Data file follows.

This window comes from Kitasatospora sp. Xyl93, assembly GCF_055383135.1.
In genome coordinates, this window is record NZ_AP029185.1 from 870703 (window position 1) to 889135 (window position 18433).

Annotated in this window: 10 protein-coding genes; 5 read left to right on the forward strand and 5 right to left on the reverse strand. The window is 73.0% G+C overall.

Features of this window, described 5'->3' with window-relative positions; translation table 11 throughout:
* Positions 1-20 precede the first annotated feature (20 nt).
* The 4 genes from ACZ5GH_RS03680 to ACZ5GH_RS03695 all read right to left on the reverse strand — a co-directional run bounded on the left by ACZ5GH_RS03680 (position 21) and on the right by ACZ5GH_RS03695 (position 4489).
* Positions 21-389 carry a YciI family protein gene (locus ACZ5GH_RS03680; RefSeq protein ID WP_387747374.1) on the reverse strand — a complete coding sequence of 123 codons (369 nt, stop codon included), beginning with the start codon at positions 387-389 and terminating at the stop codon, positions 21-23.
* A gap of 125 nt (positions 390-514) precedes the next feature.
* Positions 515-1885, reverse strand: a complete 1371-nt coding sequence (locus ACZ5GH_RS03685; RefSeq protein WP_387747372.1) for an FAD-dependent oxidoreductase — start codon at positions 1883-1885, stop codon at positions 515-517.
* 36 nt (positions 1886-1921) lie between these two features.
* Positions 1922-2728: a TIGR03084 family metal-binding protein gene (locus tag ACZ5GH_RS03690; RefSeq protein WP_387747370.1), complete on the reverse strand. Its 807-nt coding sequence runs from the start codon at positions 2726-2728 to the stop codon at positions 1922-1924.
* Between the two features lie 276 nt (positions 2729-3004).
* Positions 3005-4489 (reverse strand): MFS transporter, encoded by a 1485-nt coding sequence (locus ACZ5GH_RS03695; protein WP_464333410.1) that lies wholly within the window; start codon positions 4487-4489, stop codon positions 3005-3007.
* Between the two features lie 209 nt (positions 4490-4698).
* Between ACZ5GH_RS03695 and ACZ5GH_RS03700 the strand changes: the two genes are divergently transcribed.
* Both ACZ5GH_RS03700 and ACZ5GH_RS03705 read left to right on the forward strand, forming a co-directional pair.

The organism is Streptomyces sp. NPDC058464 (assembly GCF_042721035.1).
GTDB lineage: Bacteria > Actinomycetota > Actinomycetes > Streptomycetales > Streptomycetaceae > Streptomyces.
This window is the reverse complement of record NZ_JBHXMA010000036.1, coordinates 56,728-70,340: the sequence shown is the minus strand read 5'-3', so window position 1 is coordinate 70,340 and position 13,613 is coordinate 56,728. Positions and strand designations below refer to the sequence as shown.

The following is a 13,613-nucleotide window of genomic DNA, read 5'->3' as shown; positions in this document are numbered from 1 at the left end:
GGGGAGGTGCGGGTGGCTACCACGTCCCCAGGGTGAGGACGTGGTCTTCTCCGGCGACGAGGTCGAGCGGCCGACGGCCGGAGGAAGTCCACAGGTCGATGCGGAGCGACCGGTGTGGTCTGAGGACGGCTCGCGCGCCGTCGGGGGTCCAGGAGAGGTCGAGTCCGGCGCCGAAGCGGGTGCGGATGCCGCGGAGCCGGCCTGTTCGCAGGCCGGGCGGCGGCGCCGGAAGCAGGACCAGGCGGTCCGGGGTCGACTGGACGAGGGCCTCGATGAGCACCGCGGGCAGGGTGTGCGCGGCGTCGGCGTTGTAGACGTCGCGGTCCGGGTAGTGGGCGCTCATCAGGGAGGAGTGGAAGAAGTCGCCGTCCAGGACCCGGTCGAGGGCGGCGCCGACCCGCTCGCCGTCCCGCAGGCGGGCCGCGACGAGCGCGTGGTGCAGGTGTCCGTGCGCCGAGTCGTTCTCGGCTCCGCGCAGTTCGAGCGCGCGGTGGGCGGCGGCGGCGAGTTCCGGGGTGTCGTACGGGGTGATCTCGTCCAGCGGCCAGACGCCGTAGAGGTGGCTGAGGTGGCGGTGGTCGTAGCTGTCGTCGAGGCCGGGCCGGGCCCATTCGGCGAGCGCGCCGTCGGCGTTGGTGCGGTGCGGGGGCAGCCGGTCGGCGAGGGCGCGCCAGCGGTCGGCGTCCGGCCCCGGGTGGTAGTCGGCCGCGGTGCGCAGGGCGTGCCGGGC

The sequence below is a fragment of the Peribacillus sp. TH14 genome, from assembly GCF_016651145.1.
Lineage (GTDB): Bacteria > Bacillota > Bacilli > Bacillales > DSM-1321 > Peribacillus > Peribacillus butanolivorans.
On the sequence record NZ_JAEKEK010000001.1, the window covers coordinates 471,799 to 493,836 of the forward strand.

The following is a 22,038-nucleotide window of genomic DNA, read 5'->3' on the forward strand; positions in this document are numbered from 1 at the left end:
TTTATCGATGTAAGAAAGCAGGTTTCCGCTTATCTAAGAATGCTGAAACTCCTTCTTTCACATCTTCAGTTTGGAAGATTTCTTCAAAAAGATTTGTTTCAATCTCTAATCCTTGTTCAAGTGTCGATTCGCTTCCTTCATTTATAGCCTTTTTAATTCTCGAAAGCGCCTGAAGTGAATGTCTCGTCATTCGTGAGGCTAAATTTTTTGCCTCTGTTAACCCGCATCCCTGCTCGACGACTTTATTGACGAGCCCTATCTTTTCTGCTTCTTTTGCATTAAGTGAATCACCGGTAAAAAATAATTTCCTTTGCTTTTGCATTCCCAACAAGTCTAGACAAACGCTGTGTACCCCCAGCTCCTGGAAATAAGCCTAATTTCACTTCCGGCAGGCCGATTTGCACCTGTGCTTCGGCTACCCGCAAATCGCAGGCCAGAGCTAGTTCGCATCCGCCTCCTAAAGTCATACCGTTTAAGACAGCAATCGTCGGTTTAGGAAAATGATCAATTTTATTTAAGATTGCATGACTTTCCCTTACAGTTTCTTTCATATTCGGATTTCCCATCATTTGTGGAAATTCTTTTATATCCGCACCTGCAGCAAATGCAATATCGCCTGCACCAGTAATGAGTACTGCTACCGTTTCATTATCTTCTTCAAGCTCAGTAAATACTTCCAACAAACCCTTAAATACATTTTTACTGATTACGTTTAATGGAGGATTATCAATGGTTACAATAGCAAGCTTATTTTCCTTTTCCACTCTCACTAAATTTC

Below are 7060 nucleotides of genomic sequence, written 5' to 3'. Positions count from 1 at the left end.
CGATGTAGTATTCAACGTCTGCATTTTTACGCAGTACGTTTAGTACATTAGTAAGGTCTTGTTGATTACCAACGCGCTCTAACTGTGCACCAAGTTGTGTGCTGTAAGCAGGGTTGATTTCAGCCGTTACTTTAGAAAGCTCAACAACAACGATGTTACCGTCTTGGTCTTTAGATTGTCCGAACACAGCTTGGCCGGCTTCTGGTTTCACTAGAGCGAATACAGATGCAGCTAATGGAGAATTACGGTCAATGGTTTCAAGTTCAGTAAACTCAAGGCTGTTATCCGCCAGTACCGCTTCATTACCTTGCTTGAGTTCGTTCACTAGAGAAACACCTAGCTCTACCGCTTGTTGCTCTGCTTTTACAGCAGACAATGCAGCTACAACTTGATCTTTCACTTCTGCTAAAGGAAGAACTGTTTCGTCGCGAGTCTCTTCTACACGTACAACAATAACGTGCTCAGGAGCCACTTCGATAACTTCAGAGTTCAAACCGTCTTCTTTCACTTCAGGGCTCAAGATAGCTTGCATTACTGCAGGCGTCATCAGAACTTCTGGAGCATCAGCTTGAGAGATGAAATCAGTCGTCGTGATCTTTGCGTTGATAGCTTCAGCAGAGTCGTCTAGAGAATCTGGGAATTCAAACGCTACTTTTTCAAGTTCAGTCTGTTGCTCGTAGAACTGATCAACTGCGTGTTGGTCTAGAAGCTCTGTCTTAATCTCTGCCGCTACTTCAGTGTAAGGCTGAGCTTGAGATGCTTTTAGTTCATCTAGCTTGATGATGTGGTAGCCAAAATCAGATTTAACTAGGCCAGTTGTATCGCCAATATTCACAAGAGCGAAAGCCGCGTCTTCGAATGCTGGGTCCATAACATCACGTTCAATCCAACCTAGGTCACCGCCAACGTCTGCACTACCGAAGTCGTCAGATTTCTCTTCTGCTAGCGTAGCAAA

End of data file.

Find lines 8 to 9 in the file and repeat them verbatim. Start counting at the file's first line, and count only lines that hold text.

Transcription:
* A gap of 125 nt (positions 390-514) precedes the next feature.
* Positions 515-1885, reverse strand: a complete 1371-nt coding sequence (locus ACZ5GH_RS03685; RefSeq protein WP_387747372.1) for an FAD-dependent oxidoreductase — start codon at positions 1883-1885, stop codon at positions 515-517.